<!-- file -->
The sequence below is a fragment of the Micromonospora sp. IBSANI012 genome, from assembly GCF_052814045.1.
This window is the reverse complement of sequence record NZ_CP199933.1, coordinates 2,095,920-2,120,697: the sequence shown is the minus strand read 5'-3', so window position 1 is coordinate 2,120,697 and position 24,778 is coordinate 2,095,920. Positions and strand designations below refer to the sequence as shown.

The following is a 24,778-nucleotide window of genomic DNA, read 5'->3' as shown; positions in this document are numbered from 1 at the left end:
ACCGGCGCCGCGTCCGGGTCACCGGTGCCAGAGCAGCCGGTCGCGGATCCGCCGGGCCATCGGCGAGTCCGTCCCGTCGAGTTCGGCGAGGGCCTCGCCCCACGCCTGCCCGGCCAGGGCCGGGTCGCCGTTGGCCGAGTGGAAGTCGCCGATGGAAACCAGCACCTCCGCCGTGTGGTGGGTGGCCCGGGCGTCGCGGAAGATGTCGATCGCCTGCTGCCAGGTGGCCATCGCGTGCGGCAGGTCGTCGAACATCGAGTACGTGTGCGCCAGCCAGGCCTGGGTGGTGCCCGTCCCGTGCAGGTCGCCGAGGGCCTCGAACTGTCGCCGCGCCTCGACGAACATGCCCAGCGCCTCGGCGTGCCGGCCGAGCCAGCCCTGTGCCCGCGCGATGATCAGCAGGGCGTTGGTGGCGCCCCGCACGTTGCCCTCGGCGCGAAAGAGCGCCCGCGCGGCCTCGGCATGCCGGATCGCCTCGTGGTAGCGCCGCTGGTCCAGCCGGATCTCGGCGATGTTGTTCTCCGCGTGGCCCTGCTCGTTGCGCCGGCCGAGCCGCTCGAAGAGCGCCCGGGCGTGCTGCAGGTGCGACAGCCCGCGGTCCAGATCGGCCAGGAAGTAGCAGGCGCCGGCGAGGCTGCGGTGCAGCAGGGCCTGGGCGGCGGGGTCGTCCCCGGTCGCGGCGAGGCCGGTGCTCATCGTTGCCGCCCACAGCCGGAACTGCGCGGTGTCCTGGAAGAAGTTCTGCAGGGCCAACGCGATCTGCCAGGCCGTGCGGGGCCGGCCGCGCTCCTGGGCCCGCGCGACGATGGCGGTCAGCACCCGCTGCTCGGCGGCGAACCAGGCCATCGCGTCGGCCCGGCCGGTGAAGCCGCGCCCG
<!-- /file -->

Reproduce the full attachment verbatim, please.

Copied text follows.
The sequence below is a fragment of the Micromonospora sp. IBSANI012 genome, from assembly GCF_052814045.1.
This window is the reverse complement of sequence record NZ_CP199933.1, coordinates 2,095,920-2,120,697: the sequence shown is the minus strand read 5'-3', so window position 1 is coordinate 2,120,697 and position 24,778 is coordinate 2,095,920. Positions and strand designations below refer to the sequence as shown.

The following is a 24,778-nucleotide window of genomic DNA, read 5'->3' as shown; positions in this document are numbered from 1 at the left end:
ACCGGCGCCGCGTCCGGGTCACCGGTGCCAGAGCAGCCGGTCGCGGATCCGCCGGGCCATCGGCGAGTCCGTCCCGTCGAGTTCGGCGAGGGCCTCGCCCCACGCCTGCCCGGCCAGGGCCGGGTCGCCGTTGGCCGAGTGGAAGTCGCCGATGGAAACCAGCACCTCCGCCGTGTGGTGGGTGGCCCGGGCGTCGCGGAAGATGTCGATCGCCTGCTGCCAGGTGGCCATCGCGTGCGGCAGGTCGTCGAACATCGAGTACGTGTGCGCCAGCCAGGCCTGGGTGGTGCCCGTCCCGTGCAGGTCGCCGAGGGCCTCGAACTGTCGCCGCGCCTCGACGAACATGCCCAGCGCCTCGGCGTGCCGGCCGAGCCAGCCCTGTGCCCGCGCGATGATCAGCAGGGCGTTGGTGGCGCCCCGCACGTTGCCCTCGGCGCGAAAGAGCGCCCGCGCGGCCTCGGCATGCCGGATCGCCTCGTGGTAGCGCCGCTGGTCCAGCCGGATCTCGGCGATGTTGTTCTCCGCGTGGCCCTGCTCGTTGCGCCGGCCGAGCCGCTCGAAGAGCGCCCGGGCGTGCTGCAGGTGCGACAGCCCGCGGTCCAGATCGGCCAGGAAGTAGCAGGCGCCGGCGAGGCTGCGGTGCAGCAGGGCCTGGGCGGCGGGGTCGTCCCCGGTCGCGGCGAGGCCGGTGCTCATCGTTGCCGCCCACAGCCGGAACTGCGCGGTGTCCTGGAAGAAGTTCTGCAGGGCCAACGCGATCTGCCAGGCCGTGCGGGGCCGGCCGCGCTCCTGGGCCCGCGCGACGATGGCGGTCAGCACCCGCTGCTCGGCGGCGAACCAGGCCATCGCGTCGGCCCGGCCGGTGAAGCCGCGCCCG